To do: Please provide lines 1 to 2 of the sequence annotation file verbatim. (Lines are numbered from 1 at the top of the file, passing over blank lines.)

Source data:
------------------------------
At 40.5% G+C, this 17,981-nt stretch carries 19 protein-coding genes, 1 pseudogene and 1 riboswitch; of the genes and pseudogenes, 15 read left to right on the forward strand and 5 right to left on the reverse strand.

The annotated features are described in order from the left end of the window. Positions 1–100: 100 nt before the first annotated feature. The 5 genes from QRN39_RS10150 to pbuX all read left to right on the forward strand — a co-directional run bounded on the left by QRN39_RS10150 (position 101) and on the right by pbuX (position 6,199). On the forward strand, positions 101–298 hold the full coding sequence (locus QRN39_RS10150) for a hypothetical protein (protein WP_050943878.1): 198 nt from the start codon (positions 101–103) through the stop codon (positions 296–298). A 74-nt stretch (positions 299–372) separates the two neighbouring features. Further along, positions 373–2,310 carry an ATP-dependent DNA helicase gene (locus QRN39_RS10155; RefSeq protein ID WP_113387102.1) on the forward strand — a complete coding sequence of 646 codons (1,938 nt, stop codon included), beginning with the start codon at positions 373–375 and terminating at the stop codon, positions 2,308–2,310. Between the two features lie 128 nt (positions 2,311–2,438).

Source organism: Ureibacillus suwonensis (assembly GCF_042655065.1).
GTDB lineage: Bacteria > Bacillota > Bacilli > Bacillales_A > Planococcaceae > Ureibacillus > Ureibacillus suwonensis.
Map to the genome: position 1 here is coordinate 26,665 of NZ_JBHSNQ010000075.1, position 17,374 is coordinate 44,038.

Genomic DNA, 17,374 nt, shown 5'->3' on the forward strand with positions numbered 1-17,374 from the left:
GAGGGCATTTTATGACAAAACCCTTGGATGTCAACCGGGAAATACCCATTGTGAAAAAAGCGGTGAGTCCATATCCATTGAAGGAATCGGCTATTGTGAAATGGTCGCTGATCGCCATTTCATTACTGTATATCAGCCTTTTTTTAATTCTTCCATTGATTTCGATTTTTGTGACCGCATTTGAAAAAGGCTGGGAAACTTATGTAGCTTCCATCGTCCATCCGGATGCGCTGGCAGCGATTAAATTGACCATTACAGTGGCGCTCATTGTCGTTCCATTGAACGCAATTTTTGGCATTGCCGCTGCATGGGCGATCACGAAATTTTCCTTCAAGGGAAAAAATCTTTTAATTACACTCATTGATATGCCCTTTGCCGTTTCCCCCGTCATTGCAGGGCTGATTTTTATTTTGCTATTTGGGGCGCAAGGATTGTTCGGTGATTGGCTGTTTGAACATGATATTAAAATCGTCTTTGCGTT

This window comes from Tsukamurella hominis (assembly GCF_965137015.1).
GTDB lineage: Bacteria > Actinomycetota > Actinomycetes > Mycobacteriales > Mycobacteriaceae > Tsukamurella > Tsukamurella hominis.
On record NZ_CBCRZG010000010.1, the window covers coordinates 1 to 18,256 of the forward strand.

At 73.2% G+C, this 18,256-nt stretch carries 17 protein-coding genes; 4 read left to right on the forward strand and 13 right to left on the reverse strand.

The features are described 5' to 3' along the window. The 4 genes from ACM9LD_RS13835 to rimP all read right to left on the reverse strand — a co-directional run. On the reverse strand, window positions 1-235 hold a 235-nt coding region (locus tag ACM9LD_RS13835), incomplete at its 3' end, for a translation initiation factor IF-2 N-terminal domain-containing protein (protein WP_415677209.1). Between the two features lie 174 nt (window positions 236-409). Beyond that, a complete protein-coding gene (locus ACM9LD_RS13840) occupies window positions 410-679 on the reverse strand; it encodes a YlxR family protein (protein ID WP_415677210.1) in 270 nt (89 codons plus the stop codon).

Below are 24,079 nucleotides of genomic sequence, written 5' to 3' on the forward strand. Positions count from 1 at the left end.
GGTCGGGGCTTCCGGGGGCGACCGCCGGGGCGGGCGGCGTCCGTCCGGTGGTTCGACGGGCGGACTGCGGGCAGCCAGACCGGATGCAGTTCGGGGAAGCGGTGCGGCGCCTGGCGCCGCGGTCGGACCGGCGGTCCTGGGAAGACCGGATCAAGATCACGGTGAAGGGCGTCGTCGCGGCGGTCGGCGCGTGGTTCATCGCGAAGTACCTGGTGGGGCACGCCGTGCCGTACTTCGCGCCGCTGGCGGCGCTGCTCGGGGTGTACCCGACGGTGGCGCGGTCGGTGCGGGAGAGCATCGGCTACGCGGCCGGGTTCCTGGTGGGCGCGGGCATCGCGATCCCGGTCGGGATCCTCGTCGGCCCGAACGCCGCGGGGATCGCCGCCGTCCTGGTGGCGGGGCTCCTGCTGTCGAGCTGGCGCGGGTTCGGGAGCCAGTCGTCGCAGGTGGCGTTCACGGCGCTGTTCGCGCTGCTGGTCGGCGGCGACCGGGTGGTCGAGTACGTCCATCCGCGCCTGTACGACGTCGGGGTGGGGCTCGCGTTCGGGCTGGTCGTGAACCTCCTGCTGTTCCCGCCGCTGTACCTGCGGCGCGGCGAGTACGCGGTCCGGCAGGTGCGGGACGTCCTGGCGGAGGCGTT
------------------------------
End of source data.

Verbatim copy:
At 40.5% G+C, this 17,981-nt stretch carries 19 protein-coding genes, 1 pseudogene and 1 riboswitch; of the genes and pseudogenes, 15 read left to right on the forward strand and 5 right to left on the reverse strand.

The annotated features are described in order from the left end of the window. Positions 1–100: 100 nt before the first annotated feature. The 5 genes from QRN39_RS10150 to pbuX all read left to right on the forward strand — a co-directional run bounded on the left by QRN39_RS10150 (position 101) and on the right by pbuX (position 6,199). On the forward strand, positions 101–298 hold the full coding sequence (locus QRN39_RS10150) for a hypothetical protein (protein WP_050943878.1): 198 nt from the start codon (positions 101–103) through the stop codon (positions 296–298). A 74-nt stretch (positions 299–372) separates the two neighbouring features. Further along, positions 373–2,310 carry an ATP-dependent DNA helicase gene (locus QRN39_RS10155; RefSeq protein ID WP_113387102.1) on the forward strand — a complete coding sequence of 646 codons (1,938 nt, stop codon included), beginning with the start codon at positions 373–375 and terminating at the stop codon, positions 2,308–2,310. Between the two features lie 128 nt (positions 2,311–2,438).